Discovering the underlying causes of your addictive behaviors can be a transformative experience. You may be hiding or masking emotional pain by engaging in compulsive behaviors that do not serve to heal you. Uncovering your hidden emotions may be painful and you may have built up powerful defenses to protect yourself.
Traumatic experiences can lead to numerous unhealthy thought and behavioral patterns. Some people develop disorders, such as Post Traumatic Stress Disorder (PTSD) following scary, disturbing, or life-threatening events. PTSD and other trauma-related disorders can affect both the body and the mind.
As you engage in the process of recovery, you may discover that you have been holding on to past traumas in life. Recovery may be challenging and you may have to face these traumatic memories to heal from them.
Trauma is caused by a natural response to threats or danger. You, and all other people, have a strong instinct for survival and powerful ways of escaping or fighting off threats to your life. We all have what is known as a “flight or fight” response when our lives are threatened. The flight or fight response gives us the energy and strength needed to either run from (flight) or physically challenge (fight) any perceived threats to our lives.
While the flight or fight response worked well for human beings before building civilizations and social structures, we rarely encounter the same kind of threats that our instinctual drive was meant to handle. Animals do not experience trauma as humans do, as animals use the flight or fight energy in response to threats. People, however, tend to face dangerous situations that we cannot run from or fight.
As a result, we hold onto our trauma, as we are unable to release the energy that builds up in us to run or fight. Our bodies may manifest this energy in the form of disorders or other cognitive impairments. We may develop fear when facing similar situations, even when the threat is no longer there. We may experience flashbacks or feel frightened easily.
We may have a difficult time recalling or thinking about past events due to traumatic pain. We may blame ourselves for not running or fighting in situations where we were threatened. As you begin to heal in recovery, you may begin to realize things about your past that you have repressed or tried to forget.
You may be using substances or alcohol as a way of distracting or numbing yourself from experiencing these painful thoughts and memories. Recovery can truly begin when you learn to face the underlying issues of your addictions.
While traumatic events can be painful to recall, many of your peers in recovery have also experienced trauma in their lives. You are not alone in your pain! You may find that having peers who relate to your experiences can encourage you to talk about your trauma.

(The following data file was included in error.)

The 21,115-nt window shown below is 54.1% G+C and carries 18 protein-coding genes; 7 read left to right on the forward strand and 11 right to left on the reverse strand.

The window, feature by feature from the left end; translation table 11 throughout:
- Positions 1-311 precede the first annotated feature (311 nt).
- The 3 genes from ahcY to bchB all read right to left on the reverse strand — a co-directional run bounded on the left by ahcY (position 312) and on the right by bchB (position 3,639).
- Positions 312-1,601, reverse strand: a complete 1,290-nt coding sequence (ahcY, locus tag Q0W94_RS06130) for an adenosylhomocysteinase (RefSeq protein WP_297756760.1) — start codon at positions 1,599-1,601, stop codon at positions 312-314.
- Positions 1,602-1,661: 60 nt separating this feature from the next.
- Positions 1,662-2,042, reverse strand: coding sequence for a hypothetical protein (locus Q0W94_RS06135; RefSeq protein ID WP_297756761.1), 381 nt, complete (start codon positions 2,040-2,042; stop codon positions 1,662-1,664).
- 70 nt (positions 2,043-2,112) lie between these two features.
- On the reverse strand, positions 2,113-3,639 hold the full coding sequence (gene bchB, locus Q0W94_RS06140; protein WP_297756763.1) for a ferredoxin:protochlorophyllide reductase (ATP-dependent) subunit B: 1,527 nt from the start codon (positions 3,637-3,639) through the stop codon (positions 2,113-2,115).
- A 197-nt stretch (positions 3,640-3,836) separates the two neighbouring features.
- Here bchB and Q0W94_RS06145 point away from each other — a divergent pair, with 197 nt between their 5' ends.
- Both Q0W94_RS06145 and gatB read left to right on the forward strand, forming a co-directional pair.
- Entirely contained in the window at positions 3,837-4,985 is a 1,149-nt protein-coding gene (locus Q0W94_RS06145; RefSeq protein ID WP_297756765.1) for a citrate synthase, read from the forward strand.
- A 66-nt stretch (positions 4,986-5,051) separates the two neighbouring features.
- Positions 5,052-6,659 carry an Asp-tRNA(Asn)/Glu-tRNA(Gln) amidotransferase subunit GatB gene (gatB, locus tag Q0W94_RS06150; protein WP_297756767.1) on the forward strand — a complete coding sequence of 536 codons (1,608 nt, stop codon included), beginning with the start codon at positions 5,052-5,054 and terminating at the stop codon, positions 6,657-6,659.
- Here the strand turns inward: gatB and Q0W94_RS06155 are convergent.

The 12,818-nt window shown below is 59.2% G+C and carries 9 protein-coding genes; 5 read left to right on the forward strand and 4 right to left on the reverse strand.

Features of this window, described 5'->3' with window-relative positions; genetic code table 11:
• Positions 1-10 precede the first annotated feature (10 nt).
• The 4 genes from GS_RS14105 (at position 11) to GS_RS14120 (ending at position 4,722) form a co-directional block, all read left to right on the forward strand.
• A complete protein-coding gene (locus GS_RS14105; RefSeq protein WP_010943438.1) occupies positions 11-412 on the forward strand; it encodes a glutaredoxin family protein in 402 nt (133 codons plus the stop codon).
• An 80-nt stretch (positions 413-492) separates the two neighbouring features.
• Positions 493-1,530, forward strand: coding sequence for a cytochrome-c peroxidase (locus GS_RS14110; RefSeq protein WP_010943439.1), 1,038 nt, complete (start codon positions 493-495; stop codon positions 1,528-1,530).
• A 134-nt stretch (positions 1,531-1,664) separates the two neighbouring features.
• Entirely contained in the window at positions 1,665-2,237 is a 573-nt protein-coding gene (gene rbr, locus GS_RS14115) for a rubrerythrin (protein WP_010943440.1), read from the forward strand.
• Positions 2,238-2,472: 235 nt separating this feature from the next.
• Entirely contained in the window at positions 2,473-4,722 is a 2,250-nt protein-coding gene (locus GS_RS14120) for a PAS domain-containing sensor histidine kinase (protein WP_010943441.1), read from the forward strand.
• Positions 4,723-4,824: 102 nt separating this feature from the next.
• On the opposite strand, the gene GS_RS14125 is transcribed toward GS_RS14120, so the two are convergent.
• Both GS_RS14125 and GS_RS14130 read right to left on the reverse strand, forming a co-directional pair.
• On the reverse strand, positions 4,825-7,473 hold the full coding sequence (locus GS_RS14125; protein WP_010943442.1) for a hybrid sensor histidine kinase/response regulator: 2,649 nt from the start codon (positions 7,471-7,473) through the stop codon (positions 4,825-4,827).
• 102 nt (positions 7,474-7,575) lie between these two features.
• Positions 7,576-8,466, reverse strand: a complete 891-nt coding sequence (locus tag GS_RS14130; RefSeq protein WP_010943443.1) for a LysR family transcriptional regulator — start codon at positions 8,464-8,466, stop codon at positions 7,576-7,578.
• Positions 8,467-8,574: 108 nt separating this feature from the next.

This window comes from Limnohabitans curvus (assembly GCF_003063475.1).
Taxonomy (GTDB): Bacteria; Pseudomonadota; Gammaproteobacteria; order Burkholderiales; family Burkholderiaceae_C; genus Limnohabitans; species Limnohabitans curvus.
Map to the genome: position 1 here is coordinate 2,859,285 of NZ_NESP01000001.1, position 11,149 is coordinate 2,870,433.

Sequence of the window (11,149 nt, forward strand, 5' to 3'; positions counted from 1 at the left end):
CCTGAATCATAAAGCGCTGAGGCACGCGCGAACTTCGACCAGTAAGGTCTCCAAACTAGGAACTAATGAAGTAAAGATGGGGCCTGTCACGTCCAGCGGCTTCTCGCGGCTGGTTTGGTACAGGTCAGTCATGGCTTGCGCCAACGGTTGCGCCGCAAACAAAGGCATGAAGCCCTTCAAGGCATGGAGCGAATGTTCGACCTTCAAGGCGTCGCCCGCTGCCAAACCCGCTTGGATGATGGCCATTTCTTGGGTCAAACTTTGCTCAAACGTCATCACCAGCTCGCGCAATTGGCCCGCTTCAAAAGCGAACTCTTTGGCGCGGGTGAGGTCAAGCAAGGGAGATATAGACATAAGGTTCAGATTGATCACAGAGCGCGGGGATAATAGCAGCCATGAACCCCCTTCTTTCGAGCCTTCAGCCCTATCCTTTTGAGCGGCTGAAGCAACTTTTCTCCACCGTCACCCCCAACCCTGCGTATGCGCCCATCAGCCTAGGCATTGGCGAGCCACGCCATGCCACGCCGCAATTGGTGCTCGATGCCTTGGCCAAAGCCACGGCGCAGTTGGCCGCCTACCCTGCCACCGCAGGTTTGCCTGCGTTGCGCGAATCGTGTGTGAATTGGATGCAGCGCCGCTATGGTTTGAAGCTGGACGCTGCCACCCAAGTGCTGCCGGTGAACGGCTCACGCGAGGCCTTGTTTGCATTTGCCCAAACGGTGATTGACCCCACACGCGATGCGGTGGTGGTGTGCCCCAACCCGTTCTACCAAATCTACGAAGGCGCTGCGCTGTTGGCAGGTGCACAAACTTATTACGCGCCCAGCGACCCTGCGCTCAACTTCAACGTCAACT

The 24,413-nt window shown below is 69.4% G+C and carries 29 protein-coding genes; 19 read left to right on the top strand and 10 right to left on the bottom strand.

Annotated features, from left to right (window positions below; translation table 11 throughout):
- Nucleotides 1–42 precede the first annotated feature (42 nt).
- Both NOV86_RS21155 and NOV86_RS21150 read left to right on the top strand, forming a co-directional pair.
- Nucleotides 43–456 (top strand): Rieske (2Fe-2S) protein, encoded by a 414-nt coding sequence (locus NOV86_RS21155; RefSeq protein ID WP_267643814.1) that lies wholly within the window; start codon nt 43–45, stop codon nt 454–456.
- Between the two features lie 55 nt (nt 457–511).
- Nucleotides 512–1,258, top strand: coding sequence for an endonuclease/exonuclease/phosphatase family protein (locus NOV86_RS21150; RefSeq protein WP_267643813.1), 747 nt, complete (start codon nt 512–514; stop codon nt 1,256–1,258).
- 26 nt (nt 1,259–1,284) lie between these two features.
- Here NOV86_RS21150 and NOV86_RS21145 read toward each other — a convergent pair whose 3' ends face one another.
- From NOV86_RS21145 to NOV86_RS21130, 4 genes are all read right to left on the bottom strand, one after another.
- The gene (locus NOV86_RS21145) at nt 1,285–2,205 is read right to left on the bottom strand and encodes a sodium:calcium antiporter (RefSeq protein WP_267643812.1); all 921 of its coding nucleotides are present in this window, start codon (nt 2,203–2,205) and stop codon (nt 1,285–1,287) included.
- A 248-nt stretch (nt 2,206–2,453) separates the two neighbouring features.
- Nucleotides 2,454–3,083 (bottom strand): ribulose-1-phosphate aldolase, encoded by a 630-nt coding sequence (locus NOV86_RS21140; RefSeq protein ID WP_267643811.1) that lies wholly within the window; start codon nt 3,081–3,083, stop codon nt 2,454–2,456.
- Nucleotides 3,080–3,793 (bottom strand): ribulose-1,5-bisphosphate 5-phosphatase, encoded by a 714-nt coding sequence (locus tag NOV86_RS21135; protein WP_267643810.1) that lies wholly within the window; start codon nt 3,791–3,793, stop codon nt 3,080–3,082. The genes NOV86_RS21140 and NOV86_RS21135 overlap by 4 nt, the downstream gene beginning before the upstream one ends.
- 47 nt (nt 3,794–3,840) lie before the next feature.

By joining in peer discussion groups, you may realize that others have similar emotions and underlying stressors contributing to their addictive behaviors. If during your recovery you begin to uncover painful emotions related to trauma, you can begin to heal from this pain in safe and supportive environments.
Traumatic experiences may leave us feeling like we are constantly in danger. We may feel unsafe in any situation that reminds us of our trauma. When we are constantly in places that make us feel threatened, opening up emotionally and being vulnerable can be difficult.
During your recovery, you may be in safe and therapeutic environments more frequently. Being around people who are non-threatening and helpful can provide you with the environment needed to heal from trauma. You may need to relive and re-experience painful memories from your past, but during treatment in recovery, you can develop support networks of people that you trust.
As you spend more and more time around trustworthy people and in safe spaces, you may begin to feel differently about the world around you. Once you can trust the immediate environment, you can begin to expose your emotions to learn better ways of coping with your pain.
Your addictive behaviors may have been your way of dealing with trauma. Addictions to alcohol or other drugs only numb you from true growth and change. Addictive behaviors distract you and keep you from moving forward. You can find better ways of coping by being vulnerable and allowing yourself to face your past traumas.
Many of us in recovery have experienced trauma in our past. We may have grown up in troubled households, survived abusive relationships, or faced immediate life-threatening experiences that have left an imprint upon our psyche. The impact of trauma can be devastating and we may feel hopeless in healing or fearful of experiencing painful emotions. Finding a safe and supportive environment can provide us with the care we need to expose our pasts. Only when we face the past, can we learn to move forward. We can meet others who can relate to our experiences and build resiliency to recover from our addictions. Enlightened Solutions understands that trauma can be a cause of addictions for many people. We have alternative approaches to recovery treatment and aim to uncover the underlying causes of addiction. Call us at (833) 801-5483 to begin your path to healing.
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